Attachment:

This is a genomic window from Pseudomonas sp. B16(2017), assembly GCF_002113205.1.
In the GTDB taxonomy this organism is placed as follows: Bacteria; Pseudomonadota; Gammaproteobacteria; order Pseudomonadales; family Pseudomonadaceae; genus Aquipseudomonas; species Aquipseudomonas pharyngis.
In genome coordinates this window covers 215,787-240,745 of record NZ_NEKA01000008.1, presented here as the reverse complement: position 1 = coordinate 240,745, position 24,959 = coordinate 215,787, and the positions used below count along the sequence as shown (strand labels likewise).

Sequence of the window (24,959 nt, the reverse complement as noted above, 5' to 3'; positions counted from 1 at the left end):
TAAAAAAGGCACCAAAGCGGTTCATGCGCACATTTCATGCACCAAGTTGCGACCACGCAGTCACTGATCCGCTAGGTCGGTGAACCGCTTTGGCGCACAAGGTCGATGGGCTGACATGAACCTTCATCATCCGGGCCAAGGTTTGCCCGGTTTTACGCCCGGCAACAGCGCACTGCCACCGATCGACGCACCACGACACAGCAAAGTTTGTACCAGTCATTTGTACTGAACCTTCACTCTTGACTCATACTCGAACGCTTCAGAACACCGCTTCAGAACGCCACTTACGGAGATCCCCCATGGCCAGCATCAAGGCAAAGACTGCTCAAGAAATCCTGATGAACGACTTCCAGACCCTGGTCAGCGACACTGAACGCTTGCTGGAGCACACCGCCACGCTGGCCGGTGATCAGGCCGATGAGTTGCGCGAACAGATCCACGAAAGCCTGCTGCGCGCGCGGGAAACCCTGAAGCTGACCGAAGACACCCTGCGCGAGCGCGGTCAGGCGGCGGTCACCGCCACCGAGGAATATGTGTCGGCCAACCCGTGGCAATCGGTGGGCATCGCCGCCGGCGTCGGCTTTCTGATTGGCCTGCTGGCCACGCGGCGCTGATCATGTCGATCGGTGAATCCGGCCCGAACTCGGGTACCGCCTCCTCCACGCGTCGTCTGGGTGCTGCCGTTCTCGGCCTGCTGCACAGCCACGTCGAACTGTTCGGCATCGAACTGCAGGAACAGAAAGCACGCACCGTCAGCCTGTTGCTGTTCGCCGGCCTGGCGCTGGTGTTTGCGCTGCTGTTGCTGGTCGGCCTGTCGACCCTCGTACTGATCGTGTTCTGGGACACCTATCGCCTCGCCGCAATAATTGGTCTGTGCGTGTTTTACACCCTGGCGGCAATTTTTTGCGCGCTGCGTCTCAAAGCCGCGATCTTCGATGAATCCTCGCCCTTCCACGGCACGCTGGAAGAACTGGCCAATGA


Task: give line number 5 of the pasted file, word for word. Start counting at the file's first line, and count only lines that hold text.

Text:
TAAAAAAGGCACCAAAGCGGTTCATGCGCACATTTCATGCACCAAGTTGCGACCACGCAGTCACTGATCCGCTAGGTCGGTGAACCGCTTTGGCGCACAAGGTCGATGGGCTGACATGAACCTTCATCATCCGGGCCAAGGTTTGCCCGGTTTTACGCCCGGCAACAGCGCACTGCCACCGATCGACGCACCACGACACAGCAAAGTTTGTACCAGTCATTTGTACTGAACCTTCACTCTTGACTCATACTCGAACGCTTCAGAACACCGCTTCAGAACGCCACTTACGGAGATCCCCCATGGCCAGCATCAAGGCAAAGACTGCTCAAGAAATCCTGATGAACGACTTCCAGACCCTGGTCAGCGACACTGAACGCTTGCTGGAGCACACCGCCACGCTGGCCGGTGATCAGGCCGATGAGTTGCGCGAACAGATCCACGAAAGCCTGCTGCGCGCGCGGGAAACCCTGAAGCTGACCGAAGACACCCTGCGCGAGCGCGGTCAGGCGGCGGTCACCGCCACCGAGGAATATGTGTCGGCCAACCCGTGGCAATCGGTGGGCATCGCCGCCGGCGTCGGCTTTCTGATTGGCCTGCTGGCCACGCGGCGCTGATCATGTCGATCGGTGAATCCGGCCCGAACTCGGGTACCGCCTCCTCCACGCGTCGTCTGGGTGCTGCCGTTCTCGGCCTGCTGCACAGCCACGTCGAACTGTTCGGCATCGAACTGCAGGAACAGAAAGCACGCACCGTCAGCCTGTTGCTGTTCGCCGGCCTGGCGCTGGTGTTTGCGCTGCTGTTGCTGGTCGGCCTGTCGACCCTCGTACTGATCGTGTTCTGGGACACCTATCGCCTCGCCGCAATAATTGGTCTGTGCGTGTTTTACACCCTGGCGGCAATTTTTTGCGCGCTGCGTCTCAAAGCCGCGATCTTCGATGAATCCTCGCCCTTCCACGGCACGCTGGAAGAACTGGCCAATGA